• What is the Maximum Sample Rate Supported via USB Interface on a DAC?

    The upper limit of a currently available USB interface on a DAC is commonly considered to be 24/96*.

    *There are a couple DACs that reportedly support 24/192 over USB, one by EMU and another by Edirol (UA-101). These two devices require custom software drivers and are made for the pro market without other common consumer interfaces.

     
    Comments 10 Comments
    1. The Computer Audiophile's Avatar
      The Computer Audiophile -
      Hi Sleepysurf - Thanks for the post. I should have clarified my answer a little better. Since your post I've rewritten it a little bit. the new format is working! Anyway, the Benchmark DAC itself can handle 24/192 but only up to 24/96 via its USB interface.
    1. Rob's Avatar
      Rob -
      Hello Chris,<br />
      There are DACS out there that are rated at the higher bit depth and sampling rates on other inputs, but on USB are limited to 16/44. These DACS would, if my understanding is correct, be a waste of money for someone who wants to download the 24/96 FLAC music files to take full advantage of their sound quality. When shopping for a DAC, one should read the specs carefully. There are a number of Firewire and USB pro-audio DACs out there that have 24/96 input, and will play 24/192 for under $500.00. A nice alternative to the Weiss Minerva for those of us who are lower on the food chain. <br />
      <br />
      Rob
    1. The Computer Audiophile's Avatar
      The Computer Audiophile -
      Hi Rob - You make a great point. Readers need to be very careful when reading specs. Most USB DACs are limited to 16/44.1 or 48 via the USB interface, but support much higher sample rates via S/PDIF and AES/EBU. Some will also claim high resolution support but they only downsample everything above 16/44.1. I guess the moral of the story is to be careful and do some homework before making a purchase. We are all here to help.
    1. joeljoel1947's Avatar
      joeljoel1947 -
      What does, "without other common consumer interfaces" mean in your definition? For example, my EMU 0404 does 24/192 via USB and that is even using Foobar 2000 (a common consumer interface). Using the ASIO plug in, I was easily able to feed the EMU 24/176.4 and 24/192 material and the EMU would automatically "lock" on those sample rates when the material was played meaning that it was actually playing back those rates.<br />
      Regards,<br />
      Joel
    1. The Computer Audiophile's Avatar
      The Computer Audiophile -
      Hi Joel - I was referring to hardware interfaces. Many pro devices don't have interfaces as simple as RCA outputs.
    1. joeljoel1947's Avatar
      joeljoel1947 -
      OK, got it. As for having simple inputs and outputs on the pro side, that's nothing an adapter or 3 can't fix!
    1. TwoRocks's Avatar
      TwoRocks -
      First of all: great place here, thanks to Chris for making it happen! I'm an electronics engineer with a passion for great-sounding audio, and I'd like to shed some light on what the maximum sample rate via USB is.<br />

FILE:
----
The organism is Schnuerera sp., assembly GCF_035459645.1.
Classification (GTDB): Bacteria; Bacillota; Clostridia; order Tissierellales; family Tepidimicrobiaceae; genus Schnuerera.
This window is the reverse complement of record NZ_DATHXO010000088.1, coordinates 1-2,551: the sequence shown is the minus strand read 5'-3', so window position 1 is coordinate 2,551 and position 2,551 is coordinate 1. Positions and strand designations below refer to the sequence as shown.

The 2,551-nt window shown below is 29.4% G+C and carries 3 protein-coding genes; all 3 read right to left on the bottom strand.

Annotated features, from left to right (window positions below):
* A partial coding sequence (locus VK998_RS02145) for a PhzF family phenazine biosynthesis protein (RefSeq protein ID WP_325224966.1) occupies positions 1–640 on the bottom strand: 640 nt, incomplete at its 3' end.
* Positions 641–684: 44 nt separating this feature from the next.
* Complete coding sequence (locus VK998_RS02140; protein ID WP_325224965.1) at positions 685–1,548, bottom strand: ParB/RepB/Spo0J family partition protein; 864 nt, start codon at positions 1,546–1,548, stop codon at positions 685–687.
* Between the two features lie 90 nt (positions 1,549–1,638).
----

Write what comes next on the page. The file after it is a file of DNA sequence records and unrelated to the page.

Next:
<br />
      Short answer: it depends. LOL<br />
      <br />
      No, really. It depends on whether the USB port is a USB 1.1 or a USB 2.0 port.<br />
      <br />
      USB 1.1 offers a RAW maximum bandwidth of 12 megabits/second. <br />
      <br />
      Let's do some math (don't groan! LOL): <br />
      <br />
      24 bits x 96000 samples/second x 2 channels = 4.608 megabits/second.<br />
      <br />
      Looks like there's enough "head room" to go up to 192k. However, in practice, only around 40% of that RAW bandwith is available to data flowing through USB. (I won't bore you with details about overhead.)<br />
      <br />
      That's why 24/96 has generally been considered the upper limit for audio over USB in the past.<br />
      <br />
      Enter USB 2.0: RAW maximum bandwidth: 480 megabits/second. Oy! )<br />
      <br />
      Even if we only figure 40% effective throughput (which is what throughput tests have confirmed over and over again), we still get around 190 megabits/second! That's almost enough for 14.2 channels x 32 bits x 384 ksamples/second...<br />
      <br />
      I have one of those fine E-MU USB units (the Tracker Pre), and getting 24/192 material to its fine DACs is a walk in the park... SNR of those DACs (around 112 dB) ain't too shabby, either... connectors are gold-plated... and it's got a Class A headphone amp post DAC... my Sennheiser HD 280 Pro cans sound really nice over it. )<br />
      <br />
      It's absolutely vital, however, to make sure that the USB port runs in 2.0 mode. So-called "USB hubs" (either external units, or built into keyboard or monitors etc.) can totally mess with things, and it's usually not a good idea to plug a USB 1.1 device into the USB port right next to where your USB audio device is plugged in, because the "weaker" (USB 1.1) device "pulls things down" to the lower USB 1.1 speed.<br />
      <br />
      Hope this helps clarify things a bit.<br />
      <br />
      If you got further questions... fire away!<br />
    1. The Computer Audiophile's Avatar
      The Computer Audiophile -
      Hi TwoRocks - Welcome to Computer Audiophile. Thank you very much for the details!
    1. priya01's Avatar
      priya01 -
      Can u give me some more update of this usb?<br />
      <a href="http://www.schoollockers.com/school-lockers">School lockers</a><br />
    1. priya01's Avatar
      priya01 -
      Can u give me some more update of this usb?<br />
      lockers<br />
      http://www.schoollockers.com/lockers<br />